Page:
President Biden is expected to sign a bill amending the Federal Arbitration Act by banning pre-dispute employment arbitration agreements for sexual harassment and sexual assault disputes. The proposed law, “Ending Forced Arbitration of Sexual Assault and Sexual Harassment Act of 2021,” is the latest in a series of workplace changes initiated by the #MeToo movement.
Sexual assault and harassment claims no longer subject to mandatory arbitration. The amendment prohibits the enforcement of mandatory pre-dispute arbitration agreements, as well as agreements prohibiting participation in a joint, class or collective action in any forum “at the election of the person alleging conduct constituting a sexual harassment dispute or sexual assault dispute, or the named representative of a class or in a collective action alleging such conduct.” The Act also provides that any dispute as to whether or not a claim falls within the scope of the Act’s prohibitions will be decided by a court, not an arbitrator, irrespective of the designation set forth in the arbitration agreement. Although the bill bans pre-dispute agreements to arbitrate sexual harassment and sexual assault claims, employees can still voluntarily elect for arbitration after the claim arises. This carve-out was intended to allow victims of sexual assault or sexual harassment to voluntarily avoid going through the often-public process of the court system.
Under the legislation, the term “sexual assault dispute” retains the same definition as used in 18 U.S. Code §2246 as one “involving non-consensual sexual act or sexual conduct.” The term “sexual harassment dispute” is defined as one “relating to conduct that is alleged to constitute sexual harassment.” Sexual harassment is narrowly redefined under the Act to only include the following behaviors: a) unwelcome sexual advances, b) unwanted physical contact that is sexual in nature, including assault, c) unwanted sexual attention, including unwanted sexual comments and propositions for sexual activity, d) conditioning professional, educational, consumer, health care, or long-term care benefits on sexual activity, and e) retaliation for rejecting unwanted sexual attention. Notably, this definition does not include other forms of harassment that are not sexual in nature but may nonetheless constitute gender-based discrimination (e.g., disparate pay between similarly situated male and female employees).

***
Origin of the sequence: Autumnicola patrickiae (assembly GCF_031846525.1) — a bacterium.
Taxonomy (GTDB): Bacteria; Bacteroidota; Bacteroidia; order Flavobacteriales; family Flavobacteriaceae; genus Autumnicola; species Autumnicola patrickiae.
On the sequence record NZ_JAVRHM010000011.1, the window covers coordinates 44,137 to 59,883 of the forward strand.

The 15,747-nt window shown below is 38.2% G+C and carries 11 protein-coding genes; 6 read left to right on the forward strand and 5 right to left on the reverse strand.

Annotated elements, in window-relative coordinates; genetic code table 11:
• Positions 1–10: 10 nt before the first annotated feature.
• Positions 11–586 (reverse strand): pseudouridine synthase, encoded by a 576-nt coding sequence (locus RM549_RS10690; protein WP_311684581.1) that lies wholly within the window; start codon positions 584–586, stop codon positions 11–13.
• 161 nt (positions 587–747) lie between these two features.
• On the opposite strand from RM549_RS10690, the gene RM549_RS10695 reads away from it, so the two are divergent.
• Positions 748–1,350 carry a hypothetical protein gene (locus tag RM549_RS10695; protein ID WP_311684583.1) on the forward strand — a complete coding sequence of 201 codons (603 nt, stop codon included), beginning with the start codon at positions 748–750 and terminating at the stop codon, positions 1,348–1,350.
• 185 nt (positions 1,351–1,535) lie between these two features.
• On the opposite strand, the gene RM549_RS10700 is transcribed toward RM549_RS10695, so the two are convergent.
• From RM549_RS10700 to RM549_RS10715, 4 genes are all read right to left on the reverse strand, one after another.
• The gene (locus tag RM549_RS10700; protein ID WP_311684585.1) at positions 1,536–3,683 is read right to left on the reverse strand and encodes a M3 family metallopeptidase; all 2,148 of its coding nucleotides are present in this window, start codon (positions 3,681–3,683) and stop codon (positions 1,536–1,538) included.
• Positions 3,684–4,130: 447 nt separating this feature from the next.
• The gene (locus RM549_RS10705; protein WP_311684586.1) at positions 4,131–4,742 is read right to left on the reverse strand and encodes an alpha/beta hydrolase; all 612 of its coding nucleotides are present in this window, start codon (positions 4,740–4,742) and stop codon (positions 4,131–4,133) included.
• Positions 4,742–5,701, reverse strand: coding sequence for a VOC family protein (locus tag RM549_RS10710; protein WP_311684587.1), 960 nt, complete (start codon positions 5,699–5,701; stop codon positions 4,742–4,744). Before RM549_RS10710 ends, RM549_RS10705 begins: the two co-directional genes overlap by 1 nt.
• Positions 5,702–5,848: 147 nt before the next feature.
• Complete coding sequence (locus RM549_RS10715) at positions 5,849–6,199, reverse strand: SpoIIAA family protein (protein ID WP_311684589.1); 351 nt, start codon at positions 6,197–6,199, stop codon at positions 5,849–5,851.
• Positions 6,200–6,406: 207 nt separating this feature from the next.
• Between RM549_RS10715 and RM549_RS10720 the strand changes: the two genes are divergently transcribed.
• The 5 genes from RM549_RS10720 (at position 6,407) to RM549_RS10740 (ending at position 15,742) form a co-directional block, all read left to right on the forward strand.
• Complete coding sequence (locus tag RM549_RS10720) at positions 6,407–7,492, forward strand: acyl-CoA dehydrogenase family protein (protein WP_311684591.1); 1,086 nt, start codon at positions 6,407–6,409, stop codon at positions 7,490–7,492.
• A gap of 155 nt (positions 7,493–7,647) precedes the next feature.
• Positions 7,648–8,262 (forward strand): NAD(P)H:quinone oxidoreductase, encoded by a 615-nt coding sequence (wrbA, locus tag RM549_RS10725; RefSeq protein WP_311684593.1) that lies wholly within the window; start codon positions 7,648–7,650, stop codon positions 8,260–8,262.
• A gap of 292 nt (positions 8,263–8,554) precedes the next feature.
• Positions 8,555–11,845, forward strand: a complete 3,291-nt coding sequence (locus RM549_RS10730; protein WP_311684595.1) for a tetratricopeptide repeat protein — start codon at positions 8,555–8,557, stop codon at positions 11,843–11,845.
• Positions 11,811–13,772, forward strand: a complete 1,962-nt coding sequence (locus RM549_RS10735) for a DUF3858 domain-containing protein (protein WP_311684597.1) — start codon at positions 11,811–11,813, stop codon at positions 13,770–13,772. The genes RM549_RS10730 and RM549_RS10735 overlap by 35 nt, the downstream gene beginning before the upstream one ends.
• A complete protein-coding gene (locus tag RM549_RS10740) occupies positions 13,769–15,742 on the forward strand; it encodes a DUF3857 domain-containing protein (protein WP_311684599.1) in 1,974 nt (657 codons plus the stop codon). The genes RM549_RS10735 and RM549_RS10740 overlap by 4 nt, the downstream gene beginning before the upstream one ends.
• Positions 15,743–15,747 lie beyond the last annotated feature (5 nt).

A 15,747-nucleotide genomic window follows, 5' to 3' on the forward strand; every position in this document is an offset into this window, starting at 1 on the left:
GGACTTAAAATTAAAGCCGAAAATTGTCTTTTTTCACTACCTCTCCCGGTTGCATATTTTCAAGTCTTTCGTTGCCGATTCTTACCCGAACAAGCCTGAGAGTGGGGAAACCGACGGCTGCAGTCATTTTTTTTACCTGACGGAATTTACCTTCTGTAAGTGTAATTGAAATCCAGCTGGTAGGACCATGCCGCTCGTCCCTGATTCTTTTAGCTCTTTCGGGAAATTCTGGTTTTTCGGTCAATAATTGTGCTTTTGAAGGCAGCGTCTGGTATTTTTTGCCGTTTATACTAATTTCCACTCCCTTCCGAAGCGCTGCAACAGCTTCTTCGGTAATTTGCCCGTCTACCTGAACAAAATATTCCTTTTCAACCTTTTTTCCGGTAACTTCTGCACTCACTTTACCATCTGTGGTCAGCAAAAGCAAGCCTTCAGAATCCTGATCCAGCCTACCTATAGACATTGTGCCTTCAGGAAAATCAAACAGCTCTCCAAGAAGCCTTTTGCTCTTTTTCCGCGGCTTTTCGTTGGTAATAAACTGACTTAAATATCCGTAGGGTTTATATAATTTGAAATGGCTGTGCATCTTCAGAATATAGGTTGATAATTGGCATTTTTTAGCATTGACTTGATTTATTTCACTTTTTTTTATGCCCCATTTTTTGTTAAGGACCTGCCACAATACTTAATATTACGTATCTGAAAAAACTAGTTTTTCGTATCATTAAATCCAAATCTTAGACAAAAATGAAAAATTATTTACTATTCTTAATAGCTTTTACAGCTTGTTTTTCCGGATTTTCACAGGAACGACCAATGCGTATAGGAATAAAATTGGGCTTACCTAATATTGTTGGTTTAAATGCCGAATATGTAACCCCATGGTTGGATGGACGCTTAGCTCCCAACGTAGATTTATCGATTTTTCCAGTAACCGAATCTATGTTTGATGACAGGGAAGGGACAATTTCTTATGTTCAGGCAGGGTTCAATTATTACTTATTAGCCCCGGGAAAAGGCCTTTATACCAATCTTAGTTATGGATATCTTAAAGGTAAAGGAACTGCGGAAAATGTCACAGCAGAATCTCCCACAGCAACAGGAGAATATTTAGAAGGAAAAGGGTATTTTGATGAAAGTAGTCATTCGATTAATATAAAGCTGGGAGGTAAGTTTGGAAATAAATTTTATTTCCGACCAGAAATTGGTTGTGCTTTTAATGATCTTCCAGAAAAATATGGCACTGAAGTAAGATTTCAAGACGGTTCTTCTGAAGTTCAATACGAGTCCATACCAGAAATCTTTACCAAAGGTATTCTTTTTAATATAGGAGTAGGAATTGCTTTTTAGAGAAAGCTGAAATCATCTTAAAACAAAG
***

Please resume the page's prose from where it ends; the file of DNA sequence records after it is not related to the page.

How the amendment will affect other employment claims. These new restrictions will only apply to those disputes or claims arising on or after the date of enactment of the Act. Therefore, any existing claims up to this date would not be affected and may be subject to mandatory arbitration. Moreover, the Act does not prevent employers from moving to arbitrate any other claims asserted by an employee, while leaving the sexual assault or harassment claims in court, potentially leading to “bifurcated” suits with some claims proceeding in the court system and others in arbitration. On the employee side, employers can expect to see sexual assault or harassment claims being included in suits primarily involving other causes of action not covered by the act (e.g., a gender discrimination claim) in an attempt to escape the mandatory arbitration provision. Employees will likely argue that bifurcation is not appropriate because the claims are too intertwined. These determinations will be made on a case-by-case basis.
How the amendment will affect New Jersey employers. In response to the #MeToo movement, the New Jersey Legislature amended the New Jersey Law Against Discrimination in 2019 to prohibit the enforcement of contractual waivers of substantive or procedural rights relating to discrimination, retaliation, or harassment claims. This necessarily included jury trial waivers commonly found in employment agreements. However, these amendments were deemed unenforceable by the courts because they were in conflict with the Federal Arbitration Act which preempts any state law prohibiting or restricting the use of arbitration agreements. Now that sexual harassment and assault claims are no longer subject to the Federal Arbitration Act, the amendments to the New Jersey Law Against Discrimination banning jury waivers will now be applicable to these claims.
Given the likelihood of enactment, employers should carefully review arbitration clauses in existing contracts and consider amending broad arbitration requirements to include a carve-out for sexual harassment and sexual assault claims. We will continue to monitor this proposed bill and notify you of any developments. In the interim, employers should review their anti-harassment and anti-discrimination policies to ensure the proper handling of complaints in an effort to prevent claims before they begin.